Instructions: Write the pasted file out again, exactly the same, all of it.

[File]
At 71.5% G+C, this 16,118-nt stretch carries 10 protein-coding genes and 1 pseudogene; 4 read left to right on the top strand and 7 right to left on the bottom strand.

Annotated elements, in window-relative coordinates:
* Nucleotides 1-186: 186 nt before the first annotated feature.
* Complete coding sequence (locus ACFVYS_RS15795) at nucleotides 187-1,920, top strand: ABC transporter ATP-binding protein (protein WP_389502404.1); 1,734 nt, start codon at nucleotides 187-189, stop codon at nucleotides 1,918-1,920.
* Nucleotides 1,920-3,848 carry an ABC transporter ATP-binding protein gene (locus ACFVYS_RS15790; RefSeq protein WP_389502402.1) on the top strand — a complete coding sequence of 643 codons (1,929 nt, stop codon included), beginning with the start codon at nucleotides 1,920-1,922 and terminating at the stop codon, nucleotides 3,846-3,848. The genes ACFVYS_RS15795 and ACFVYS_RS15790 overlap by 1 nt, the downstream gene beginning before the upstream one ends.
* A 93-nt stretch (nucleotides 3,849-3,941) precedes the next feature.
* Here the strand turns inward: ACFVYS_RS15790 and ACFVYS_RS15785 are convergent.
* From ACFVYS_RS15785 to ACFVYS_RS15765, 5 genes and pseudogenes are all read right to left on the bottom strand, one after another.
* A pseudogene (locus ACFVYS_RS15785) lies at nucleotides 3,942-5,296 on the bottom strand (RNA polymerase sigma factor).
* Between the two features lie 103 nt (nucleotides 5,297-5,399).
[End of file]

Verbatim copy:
At 71.5% G+C, this 16,118-nt stretch carries 10 protein-coding genes and 1 pseudogene; 4 read left to right on the top strand and 7 right to left on the bottom strand.

Annotated elements, in window-relative coordinates:
* Nucleotides 1-186: 186 nt before the first annotated feature.
* Complete coding sequence (locus ACFVYS_RS15795) at nucleotides 187-1,920, top strand: ABC transporter ATP-binding protein (protein WP_389502404.1); 1,734 nt, start codon at nucleotides 187-189, stop codon at nucleotides 1,918-1,920.
* Nucleotides 1,920-3,848 carry an ABC transporter ATP-binding protein gene (locus ACFVYS_RS15790; RefSeq protein WP_389502402.1) on the top strand — a complete coding sequence of 643 codons (1,929 nt, stop codon included), beginning with the start codon at nucleotides 1,920-1,922 and terminating at the stop codon, nucleotides 3,846-3,848. The genes ACFVYS_RS15795 and ACFVYS_RS15790 overlap by 1 nt, the downstream gene beginning before the upstream one ends.
* A 93-nt stretch (nucleotides 3,849-3,941) precedes the next feature.
* Here the strand turns inward: ACFVYS_RS15790 and ACFVYS_RS15785 are convergent.
* From ACFVYS_RS15785 to ACFVYS_RS15765, 5 genes and pseudogenes are all read right to left on the bottom strand, one after another.
* A pseudogene (locus ACFVYS_RS15785) lies at nucleotides 3,942-5,296 on the bottom strand (RNA polymerase sigma factor).
* Between the two features lie 103 nt (nucleotides 5,297-5,399).